|The Netherlands America Institute
What is the NAIL?
World War Two (WWII), the Netherlands-America Institute (NAI) was established
at Amsterdam in 1946. The NAI placed
great emphasis on exchange/scholarship programmes between the Netherlands and
America. However, the Limburg Chapter of
the NAI determined they wished to place more focus on the long-term sustainment
of robust friendships between the US and Limburg. This was driven by the fact
that the US played a huge role in the Allied liberation of South Limburg in
WWII and Margraten Cemetery (today the resting place of 8301 American soldiers)
together with its Adoption Programme whereby local families look after the
graves, had been set up in 1946. This
undercurrent of opinion gave rise to a more independent branch of the NAI, the
Netherlands America Institute Limburg (NAIL), in 1952. Similar groups established after the Second
World War elsewhere in the Netherlands have ceased to function, but the NAIL
Why? Because of two key reasons:
the special bond formed between the people of Limburg and the USA in the wake
of the liberation of this region in 1944-45 inter
alia by American troops. There are
still NAIL members today who, as children, personally witnessed the arrival of
US troops in their towns, housed US soldiers in their homes, and care for the
graves of the thousands of US soldiers interred in the war cemetery at Margraten. More graves of US soldiers have been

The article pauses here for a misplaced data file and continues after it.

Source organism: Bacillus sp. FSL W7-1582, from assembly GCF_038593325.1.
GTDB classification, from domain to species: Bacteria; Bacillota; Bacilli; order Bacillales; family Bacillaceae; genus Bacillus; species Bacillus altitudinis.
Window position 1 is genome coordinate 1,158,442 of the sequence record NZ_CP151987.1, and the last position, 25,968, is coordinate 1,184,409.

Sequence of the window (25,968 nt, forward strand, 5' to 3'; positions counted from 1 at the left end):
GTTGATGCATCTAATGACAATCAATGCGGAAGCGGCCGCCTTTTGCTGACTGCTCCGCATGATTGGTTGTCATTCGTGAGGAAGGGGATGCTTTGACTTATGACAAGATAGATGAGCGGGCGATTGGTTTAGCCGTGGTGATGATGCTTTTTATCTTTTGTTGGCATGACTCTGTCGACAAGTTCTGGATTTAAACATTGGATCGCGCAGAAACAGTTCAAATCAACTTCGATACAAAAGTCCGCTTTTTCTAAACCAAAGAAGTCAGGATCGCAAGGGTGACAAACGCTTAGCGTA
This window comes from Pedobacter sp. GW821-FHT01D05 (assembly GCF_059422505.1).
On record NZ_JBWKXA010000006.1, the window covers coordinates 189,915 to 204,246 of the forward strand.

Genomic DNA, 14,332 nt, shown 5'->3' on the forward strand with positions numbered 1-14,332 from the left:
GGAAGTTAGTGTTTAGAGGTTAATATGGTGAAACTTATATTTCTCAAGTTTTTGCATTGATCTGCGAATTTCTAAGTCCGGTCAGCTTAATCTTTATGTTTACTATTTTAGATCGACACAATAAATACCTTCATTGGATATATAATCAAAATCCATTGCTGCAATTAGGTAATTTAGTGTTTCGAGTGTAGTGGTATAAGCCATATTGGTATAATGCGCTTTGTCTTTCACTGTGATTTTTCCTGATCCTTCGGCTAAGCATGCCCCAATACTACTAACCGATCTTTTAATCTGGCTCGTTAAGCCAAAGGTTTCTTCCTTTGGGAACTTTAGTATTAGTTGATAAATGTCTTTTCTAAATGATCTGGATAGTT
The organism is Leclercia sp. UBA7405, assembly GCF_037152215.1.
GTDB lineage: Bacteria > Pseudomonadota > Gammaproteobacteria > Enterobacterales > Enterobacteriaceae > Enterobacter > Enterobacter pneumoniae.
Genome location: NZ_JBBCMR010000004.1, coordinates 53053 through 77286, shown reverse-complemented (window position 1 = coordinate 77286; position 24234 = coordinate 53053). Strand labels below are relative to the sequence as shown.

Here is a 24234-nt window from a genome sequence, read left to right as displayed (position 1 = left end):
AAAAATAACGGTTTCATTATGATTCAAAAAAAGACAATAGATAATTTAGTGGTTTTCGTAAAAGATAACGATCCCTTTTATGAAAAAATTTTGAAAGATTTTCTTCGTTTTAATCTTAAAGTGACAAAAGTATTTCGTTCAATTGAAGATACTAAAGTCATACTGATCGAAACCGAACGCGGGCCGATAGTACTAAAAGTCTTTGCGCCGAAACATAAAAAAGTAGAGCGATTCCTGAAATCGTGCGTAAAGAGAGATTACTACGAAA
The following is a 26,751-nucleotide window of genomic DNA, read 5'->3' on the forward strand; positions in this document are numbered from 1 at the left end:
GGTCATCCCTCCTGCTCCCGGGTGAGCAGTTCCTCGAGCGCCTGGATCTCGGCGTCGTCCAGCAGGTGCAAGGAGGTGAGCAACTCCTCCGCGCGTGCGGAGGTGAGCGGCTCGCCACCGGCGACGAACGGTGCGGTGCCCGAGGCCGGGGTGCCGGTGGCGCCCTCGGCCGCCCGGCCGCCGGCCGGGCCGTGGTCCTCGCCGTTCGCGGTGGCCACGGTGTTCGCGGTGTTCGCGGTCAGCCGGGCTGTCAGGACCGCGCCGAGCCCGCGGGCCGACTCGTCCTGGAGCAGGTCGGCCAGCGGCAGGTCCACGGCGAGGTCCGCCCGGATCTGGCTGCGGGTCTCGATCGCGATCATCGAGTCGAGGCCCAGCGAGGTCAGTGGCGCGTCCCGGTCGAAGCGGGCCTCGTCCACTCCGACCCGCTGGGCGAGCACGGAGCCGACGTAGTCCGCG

"adopted” by ordinary citizens at Margraten than at any other US war cemetery. The fact that so many local people continue to
visit Margraten, including Dutch schoolchildren, underscores the region’s
continuing commitment to US-Dutch relations.
the NATO and US military presence here in the region has established strong
ties with US senior commanders, military personnel and civilians. Thanks to their continuous support and
commitment the NAIL remains strong.
The NAIL is a non-political organization and most members
are, or have been, part of military and/or civilian national and/or international
entities. Today, the NAIL has circa 300 members
comprising American, Belgian, British, Dutch, German, Irish, Italian and
Spanish nationals. We have established
strong ties with the US Embassy and its Consul General in The Hague, the US
communities of US Army Garrison Schinnen (including personnel of the US Coast
Guard based at that location), Joint Force Command Brunssum, NATO Air Base
Geilenkirchen, AFNORTH International School, the Limburg Veterans Day
Foundation, the SHAK 1944 Foundation, the Overseas Americans
Remember Foundationand the Foundation of the Adoption of American Graves Margraten.
What are NAIL Objectives?
objectives of the NAIL are:
maintain & strengthen social, cultural and economic ties;
promote friendship between citizens of the USA, the Netherlands and other
What do we do?
the NAIL is a platform facilitating people to connect, to identify synergies
and to establish networks resulting in mutual understanding and appreciation. This platform generates a wide range of
activities. Major NAIL events are the
annual Memorial Eve gathering and participation in Memorial Day Services the
following Day, and the celebration of the birthday of the Netherlands King,
Willem-Alexander. Other activities include themed dinner & dance events,